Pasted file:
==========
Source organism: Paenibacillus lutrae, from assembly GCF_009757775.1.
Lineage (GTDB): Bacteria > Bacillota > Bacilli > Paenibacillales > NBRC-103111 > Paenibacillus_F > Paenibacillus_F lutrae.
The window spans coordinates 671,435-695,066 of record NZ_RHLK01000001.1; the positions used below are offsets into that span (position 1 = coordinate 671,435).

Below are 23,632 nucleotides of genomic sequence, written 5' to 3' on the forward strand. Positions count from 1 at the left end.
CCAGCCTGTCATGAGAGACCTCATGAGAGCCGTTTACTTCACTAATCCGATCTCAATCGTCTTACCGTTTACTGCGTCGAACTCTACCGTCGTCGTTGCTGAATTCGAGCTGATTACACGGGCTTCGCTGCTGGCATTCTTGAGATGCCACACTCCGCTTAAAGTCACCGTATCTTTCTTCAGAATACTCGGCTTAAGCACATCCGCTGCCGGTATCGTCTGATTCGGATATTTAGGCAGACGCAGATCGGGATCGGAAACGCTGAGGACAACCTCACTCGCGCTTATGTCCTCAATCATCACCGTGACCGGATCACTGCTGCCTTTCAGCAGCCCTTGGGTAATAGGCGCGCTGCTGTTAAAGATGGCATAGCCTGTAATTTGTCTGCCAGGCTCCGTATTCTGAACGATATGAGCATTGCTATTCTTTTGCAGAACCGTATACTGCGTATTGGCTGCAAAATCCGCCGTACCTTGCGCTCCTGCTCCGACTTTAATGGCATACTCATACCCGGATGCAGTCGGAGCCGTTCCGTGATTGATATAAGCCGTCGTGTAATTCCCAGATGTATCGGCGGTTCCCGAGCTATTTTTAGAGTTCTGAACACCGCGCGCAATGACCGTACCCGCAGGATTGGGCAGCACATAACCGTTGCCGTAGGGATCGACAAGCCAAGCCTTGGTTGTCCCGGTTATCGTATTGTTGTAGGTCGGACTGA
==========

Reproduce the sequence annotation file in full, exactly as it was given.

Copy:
Source organism: Paenibacillus lutrae, from assembly GCF_009757775.1.
Lineage (GTDB): Bacteria > Bacillota > Bacilli > Paenibacillales > NBRC-103111 > Paenibacillus_F > Paenibacillus_F lutrae.
The window spans coordinates 671,435-695,066 of record NZ_RHLK01000001.1; the positions used below are offsets into that span (position 1 = coordinate 671,435).

Below are 23,632 nucleotides of genomic sequence, written 5' to 3' on the forward strand. Positions count from 1 at the left end.
CCAGCCTGTCATGAGAGACCTCATGAGAGCCGTTTACTTCACTAATCCGATCTCAATCGTCTTACCGTTTACTGCGTCGAACTCTACCGTCGTCGTTGCTGAATTCGAGCTGATTACACGGGCTTCGCTGCTGGCATTCTTGAGATGCCACACTCCGCTTAAAGTCACCGTATCTTTCTTCAGAATACTCGGCTTAAGCACATCCGCTGCCGGTATCGTCTGATTCGGATATTTAGGCAGACGCAGATCGGGATCGGAAACGCTGAGGACAACCTCACTCGCGCTTATGTCCTCAATCATCACCGTGACCGGATCACTGCTGCCTTTCAGCAGCCCTTGGGTAATAGGCGCGCTGCTGTTAAAGATGGCATAGCCTGTAATTTGTCTGCCAGGCTCCGTATTCTGAACGATATGAGCATTGCTATTCTTTTGCAGAACCGTATACTGCGTATTGGCTGCAAAATCCGCCGTACCTTGCGCTCCTGCTCCGACTTTAATGGCATACTCATACCCGGATGCAGTCGGAGCCGTTCCGTGATTGATATAAGCCGTCGTGTAATTCCCAGATGTATCGGCGGTTCCCGAGCTATTTTTAGAGTTCTGAACACCGCGCGCAATGACCGTACCCGCAGGATTGGGCAGCACATAACCGTTGCCGTAGGGATCGACAAGCCAAGCCTTGGTTGTCCCGGTTATCGTATTGTTGTAGGTCGGACTGA